This information is provided by the National Institutes of Health (NIH) Genetic and Rare Diseases Information Center (GARD).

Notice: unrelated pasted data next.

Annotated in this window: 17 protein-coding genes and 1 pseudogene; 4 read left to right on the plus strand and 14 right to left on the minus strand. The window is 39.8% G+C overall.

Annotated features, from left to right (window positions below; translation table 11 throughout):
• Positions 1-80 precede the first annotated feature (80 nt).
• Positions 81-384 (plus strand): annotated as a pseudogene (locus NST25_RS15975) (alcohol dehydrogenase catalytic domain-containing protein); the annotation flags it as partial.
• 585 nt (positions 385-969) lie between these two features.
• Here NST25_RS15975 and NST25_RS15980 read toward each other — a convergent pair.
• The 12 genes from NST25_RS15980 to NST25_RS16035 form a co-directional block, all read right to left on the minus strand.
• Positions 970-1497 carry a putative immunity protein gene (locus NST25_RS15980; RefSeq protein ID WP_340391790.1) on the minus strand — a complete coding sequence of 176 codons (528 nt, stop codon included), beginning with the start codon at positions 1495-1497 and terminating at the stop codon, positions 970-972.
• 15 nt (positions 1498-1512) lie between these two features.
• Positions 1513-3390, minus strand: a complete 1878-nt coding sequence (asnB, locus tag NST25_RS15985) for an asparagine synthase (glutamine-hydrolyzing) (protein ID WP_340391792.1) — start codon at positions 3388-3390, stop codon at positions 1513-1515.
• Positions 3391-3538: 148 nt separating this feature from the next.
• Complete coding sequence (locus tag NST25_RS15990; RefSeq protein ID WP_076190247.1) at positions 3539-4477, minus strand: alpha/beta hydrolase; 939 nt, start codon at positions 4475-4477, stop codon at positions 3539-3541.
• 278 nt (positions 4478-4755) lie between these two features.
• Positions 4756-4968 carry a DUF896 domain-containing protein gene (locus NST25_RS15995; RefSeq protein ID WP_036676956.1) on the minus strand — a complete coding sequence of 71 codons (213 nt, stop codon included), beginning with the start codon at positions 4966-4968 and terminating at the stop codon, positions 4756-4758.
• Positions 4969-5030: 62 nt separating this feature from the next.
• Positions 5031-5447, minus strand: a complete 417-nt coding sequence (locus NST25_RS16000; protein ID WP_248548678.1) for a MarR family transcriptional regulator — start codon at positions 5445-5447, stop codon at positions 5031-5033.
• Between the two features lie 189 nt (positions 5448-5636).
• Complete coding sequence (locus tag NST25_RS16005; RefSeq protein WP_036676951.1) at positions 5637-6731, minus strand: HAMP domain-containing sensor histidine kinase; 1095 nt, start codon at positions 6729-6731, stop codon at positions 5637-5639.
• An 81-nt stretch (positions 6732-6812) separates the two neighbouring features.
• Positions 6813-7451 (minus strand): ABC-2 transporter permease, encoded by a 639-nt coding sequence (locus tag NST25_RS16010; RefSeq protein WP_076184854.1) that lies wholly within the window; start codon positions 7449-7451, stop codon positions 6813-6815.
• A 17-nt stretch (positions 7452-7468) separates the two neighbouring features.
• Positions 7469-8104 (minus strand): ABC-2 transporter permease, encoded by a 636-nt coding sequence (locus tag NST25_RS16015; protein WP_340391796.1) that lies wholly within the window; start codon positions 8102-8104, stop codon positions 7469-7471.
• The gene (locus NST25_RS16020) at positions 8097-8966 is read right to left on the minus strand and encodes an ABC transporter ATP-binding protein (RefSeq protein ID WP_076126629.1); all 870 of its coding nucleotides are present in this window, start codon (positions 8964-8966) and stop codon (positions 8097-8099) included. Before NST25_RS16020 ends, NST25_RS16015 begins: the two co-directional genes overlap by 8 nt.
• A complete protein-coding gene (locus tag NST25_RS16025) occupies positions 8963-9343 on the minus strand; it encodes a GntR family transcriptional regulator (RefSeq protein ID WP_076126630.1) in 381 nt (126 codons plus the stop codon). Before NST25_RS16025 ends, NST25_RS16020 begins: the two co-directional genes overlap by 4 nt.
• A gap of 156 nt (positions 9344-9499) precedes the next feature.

Sickle beta thalassemia is an inherited condition that affects hemoglobin, the protein in red blood cells that carries oxygen to different parts of the body. It is a type of sickle cell disease. Affected people have a different change (mutation) in each copy of their HBB gene: one that causes red blood cells to form a “sickle” or crescent shape and a second that is associated with beta thalassemia, a blood disorder that reduces the production of hemoglobin. Depending on the beta thalassemia mutation, people may have no normal hemoglobin (called sickle beta zero thalassemia) or a reduced amount of normal hemoglobin (called sickle beta plus thalassemia). The presence of sickle-shaped red blood cells, which often breakdown prematurely and can get stuck in blood vessels, combined with the reduction or absence of mature red blood cells leads to the many signs and symptoms of sickle beta thalassemia. Features, which may include anemia (low levels of red blood cells), repeated infections, and frequent episodes of pain, generally develop in early childhood and vary in severity depending on the amount of normal hemoglobin made. Sickle beta thalassemia is inherited in an autosomal recessive manner. Treatment is supportive and depends on the signs and symptoms present in each person.
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